Credits: 3.000 This course presents an introduction to the fundamental principles and techniques of painting. Through a variety of experiential projects, students gain a practical understanding of the use of painting tools, color mixing and theory, as well as critical discourse. Students explore a range of subjects and visual strategies, including still life, landscape, and the figure, as well as abstract and conceptual problems to strengthen each student's formal and personal development. Projects are contextualized and linked through the integrated study of art historical movements and contemporary artists engaging in the dialog of painting. Emphasis will be on the development of core skills in the discipline, exploration of materials and methods, knowledge of contemporary and historical precedents, presentation of work, and critique. Prerequisites: None. Humberto Ramirez, instructor; morning
BU 1211: Personal Finance
Credits: 3.000 This course provides students with a foundation upon which to develop life-long personal financial management skills. Topics include: The importance of personal finance; financial planning and the time-value of money; money management skills such as budgeting, balancing a checkbook, taxes, cash management, credit/debit cards, and major purchases (auto, home, education); insurance (property/liability, health, life); and investments (stocks, bonds, mutual funds, portfolio management, real estate, retirement planning). Math Level 5 or higher required. (need level 5 math)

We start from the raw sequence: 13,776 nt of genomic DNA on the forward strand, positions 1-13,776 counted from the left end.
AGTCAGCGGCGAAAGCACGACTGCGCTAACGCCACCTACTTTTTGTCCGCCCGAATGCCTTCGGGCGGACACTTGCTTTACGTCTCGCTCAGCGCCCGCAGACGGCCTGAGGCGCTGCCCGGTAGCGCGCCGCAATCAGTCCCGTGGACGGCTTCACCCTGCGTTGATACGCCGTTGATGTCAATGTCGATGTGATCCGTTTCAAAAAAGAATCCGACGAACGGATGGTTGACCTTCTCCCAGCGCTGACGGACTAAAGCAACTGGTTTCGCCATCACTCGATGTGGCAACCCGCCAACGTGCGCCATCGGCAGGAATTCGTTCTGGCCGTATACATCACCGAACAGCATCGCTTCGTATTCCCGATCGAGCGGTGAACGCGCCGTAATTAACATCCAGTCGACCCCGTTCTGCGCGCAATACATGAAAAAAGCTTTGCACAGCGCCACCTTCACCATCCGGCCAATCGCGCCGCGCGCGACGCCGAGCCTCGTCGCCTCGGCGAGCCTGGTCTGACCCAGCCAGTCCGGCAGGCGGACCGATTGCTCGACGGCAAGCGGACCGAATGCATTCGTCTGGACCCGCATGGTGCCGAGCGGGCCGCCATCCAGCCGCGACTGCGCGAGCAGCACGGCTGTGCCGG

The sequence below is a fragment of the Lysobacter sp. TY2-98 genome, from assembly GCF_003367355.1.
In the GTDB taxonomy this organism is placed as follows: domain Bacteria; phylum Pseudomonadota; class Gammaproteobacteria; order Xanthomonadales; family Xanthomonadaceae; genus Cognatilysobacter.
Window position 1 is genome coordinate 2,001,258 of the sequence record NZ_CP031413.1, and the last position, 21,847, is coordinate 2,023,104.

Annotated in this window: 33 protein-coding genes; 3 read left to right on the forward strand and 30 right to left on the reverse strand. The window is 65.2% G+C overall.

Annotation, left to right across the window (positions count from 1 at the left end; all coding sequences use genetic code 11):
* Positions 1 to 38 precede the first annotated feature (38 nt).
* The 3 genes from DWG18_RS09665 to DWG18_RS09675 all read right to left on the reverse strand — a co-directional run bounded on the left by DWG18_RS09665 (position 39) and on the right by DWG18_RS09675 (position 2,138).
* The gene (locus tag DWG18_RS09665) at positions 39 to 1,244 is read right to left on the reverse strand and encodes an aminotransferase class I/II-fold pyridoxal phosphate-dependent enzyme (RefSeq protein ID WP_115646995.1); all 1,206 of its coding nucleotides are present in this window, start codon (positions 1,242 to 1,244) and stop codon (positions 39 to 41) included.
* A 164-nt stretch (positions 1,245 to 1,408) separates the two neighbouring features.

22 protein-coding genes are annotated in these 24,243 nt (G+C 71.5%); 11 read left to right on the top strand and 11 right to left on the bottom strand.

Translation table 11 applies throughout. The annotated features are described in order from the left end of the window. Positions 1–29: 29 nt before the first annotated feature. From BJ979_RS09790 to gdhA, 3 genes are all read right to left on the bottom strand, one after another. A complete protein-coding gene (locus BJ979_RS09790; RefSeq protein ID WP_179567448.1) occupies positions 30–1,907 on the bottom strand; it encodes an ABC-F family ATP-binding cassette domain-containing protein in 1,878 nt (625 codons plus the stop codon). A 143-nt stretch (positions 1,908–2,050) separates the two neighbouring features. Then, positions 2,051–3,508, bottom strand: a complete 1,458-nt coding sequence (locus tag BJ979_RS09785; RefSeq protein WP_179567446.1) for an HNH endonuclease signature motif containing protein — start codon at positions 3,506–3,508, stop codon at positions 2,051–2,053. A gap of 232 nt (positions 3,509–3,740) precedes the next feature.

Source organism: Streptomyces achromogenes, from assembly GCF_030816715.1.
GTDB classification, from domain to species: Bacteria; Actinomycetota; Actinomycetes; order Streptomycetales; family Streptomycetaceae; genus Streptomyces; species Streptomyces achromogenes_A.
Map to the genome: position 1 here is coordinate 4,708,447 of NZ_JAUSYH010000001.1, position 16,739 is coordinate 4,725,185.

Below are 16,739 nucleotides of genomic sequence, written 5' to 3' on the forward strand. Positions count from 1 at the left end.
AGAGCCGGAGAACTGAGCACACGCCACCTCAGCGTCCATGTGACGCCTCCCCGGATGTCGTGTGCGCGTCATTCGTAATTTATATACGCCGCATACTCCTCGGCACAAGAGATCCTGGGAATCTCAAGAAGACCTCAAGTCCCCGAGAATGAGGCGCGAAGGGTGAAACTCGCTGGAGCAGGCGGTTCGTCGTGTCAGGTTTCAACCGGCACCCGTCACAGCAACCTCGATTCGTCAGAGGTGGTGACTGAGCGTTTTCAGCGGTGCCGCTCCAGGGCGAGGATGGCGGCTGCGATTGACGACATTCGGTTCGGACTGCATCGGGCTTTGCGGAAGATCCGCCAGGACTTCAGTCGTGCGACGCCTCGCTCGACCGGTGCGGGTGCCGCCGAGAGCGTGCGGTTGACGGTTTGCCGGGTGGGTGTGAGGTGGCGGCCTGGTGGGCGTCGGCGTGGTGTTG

Prerequisites: FY1001/Lecture or FY1011/Lecture. Roxie Hamilton, instructor; morning
EN 1021: Research and Analysis
Credits: 3.000 Information literacy skills will drive the scope and sequence of this second semester course, which builds on the critical reading, writing and thinking skills introduced in EN1011 and FY1011. Through a variety of active learning techniques, instructional library sessions, class discussion and research writing projects, students will learn the skills and strategies required for the volume reading, critical analysis, synthesis, and academic writing demands of the college curriculum.
Prerequisites: EN1011/Lecture or EN1011TR/Lecture. Susan Austin, instructor; afternoon
FY 1011: Perspectives in Learning